Today it has been announced that Air Canada will be operating two transatlantic routes to Ireland using narrow-body B737 aircraft.
The routes in question are Shannon-Toronto and Dublin-Montreal and Air Canada will be deploying B737 MAX 8 aircraft and both will operate four times a week.
But what sets Air Canada apart from its rivals already operating B737 MAX transatlantic flights is that it will adopt a two-class (business and economy) configuration.
It means both these services will have more appeal to business people than do Norwegians dense all-economy B737 MAX flights now operating transatlantic service from the UK and Ireland.
These Air Canada routes above are seasonal service which will operate in summer 2018. The exact start and end dates have yet to be announced.
Says Benjamin Smith, president passenger airline at Air Canada, “With the right aircraft for the right market, Air Canada appears to have the luck of the Irish and we want to share it with our customers.”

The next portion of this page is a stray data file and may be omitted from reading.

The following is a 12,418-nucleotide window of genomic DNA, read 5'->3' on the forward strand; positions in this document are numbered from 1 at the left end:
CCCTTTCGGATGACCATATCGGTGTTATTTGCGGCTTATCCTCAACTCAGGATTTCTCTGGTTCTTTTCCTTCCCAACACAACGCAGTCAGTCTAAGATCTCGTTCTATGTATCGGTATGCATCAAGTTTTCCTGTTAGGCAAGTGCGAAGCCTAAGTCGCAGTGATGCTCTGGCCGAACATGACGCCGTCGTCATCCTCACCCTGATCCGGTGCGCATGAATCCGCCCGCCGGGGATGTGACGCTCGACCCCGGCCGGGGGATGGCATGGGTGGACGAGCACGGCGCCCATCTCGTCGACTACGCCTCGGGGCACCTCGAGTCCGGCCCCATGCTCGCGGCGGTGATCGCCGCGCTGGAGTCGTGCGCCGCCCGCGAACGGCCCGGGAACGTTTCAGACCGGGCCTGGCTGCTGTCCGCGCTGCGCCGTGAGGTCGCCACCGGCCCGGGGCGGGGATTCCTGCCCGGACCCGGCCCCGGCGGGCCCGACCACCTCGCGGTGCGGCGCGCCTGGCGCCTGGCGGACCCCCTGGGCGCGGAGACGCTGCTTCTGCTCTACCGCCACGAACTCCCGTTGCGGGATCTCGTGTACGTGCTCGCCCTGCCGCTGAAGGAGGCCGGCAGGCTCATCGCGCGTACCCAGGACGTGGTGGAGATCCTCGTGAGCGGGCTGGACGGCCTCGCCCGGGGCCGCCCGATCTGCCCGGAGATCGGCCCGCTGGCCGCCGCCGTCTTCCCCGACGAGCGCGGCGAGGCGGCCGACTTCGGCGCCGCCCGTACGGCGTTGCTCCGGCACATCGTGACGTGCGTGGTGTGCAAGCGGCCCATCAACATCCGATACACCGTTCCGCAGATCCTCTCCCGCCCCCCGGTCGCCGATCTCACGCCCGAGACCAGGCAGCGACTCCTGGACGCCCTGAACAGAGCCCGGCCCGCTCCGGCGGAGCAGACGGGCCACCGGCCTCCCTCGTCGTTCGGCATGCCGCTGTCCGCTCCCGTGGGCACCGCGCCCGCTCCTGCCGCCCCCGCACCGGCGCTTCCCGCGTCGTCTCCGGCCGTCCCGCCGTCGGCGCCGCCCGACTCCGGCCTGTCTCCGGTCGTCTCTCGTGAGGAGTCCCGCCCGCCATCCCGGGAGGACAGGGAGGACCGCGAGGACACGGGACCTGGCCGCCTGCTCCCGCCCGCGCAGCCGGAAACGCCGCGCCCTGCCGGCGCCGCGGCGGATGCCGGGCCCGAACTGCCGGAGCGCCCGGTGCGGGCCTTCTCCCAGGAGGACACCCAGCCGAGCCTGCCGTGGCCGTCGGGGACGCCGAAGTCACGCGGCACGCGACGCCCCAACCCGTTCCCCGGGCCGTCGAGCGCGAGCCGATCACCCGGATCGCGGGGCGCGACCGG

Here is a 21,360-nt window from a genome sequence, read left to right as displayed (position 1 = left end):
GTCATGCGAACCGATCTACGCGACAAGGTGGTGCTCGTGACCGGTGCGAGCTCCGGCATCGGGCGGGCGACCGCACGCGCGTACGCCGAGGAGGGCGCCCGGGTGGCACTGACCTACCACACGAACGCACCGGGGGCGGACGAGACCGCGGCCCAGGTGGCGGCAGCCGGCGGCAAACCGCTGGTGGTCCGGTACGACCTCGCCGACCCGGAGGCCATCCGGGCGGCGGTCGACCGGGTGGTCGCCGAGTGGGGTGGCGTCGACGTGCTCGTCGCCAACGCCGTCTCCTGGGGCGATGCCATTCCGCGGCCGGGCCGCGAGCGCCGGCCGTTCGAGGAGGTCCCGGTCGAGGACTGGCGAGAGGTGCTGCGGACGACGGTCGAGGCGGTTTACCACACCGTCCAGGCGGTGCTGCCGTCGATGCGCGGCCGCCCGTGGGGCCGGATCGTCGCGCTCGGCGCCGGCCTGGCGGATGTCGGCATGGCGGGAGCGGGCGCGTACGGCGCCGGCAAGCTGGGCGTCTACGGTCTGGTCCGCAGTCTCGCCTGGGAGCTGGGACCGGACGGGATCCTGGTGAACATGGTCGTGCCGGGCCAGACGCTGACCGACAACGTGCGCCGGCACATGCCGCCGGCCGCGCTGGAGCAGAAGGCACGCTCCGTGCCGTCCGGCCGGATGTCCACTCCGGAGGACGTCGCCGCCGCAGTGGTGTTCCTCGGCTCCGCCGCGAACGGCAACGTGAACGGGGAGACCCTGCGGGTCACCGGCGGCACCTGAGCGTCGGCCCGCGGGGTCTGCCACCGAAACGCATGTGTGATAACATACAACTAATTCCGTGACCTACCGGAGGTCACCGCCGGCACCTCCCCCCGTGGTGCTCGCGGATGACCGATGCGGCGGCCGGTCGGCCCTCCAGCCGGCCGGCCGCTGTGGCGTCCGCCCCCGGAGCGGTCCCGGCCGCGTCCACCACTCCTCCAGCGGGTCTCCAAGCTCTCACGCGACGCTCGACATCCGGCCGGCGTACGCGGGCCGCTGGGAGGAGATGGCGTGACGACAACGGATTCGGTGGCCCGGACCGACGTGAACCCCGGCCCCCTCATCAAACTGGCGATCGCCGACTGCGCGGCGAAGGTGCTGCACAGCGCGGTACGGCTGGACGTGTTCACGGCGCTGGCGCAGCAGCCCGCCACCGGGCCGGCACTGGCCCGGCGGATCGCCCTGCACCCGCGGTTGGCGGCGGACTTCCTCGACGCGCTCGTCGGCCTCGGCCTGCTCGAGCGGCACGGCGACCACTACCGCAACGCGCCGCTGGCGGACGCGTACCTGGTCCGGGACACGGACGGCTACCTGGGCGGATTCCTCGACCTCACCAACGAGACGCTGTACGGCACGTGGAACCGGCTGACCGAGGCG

What Benjamin Smith is referring to is something which Business Traveller has previously reported on numerous occasions and recently in Narrow Margins, March 2017.
The new breed of narrow-body aircraft like the B737 MAX and A321LR neo are set to change the face of long-haul flying
Routes that were previously uneconomic to operate can now be served profitably with benefits for both airlines and travellers alike.
- In the coming years Aer Lingus will join its rivals in operating transatlantic service with narrow-body A321LRs. These have a longer range (almost 1,000 nautical miles further) than do the B737 MAX8 aircraft but their construction has yet to start at Airbus’ Toulouse plant. Aer Lingus to lease seven A321 neo LR aircraft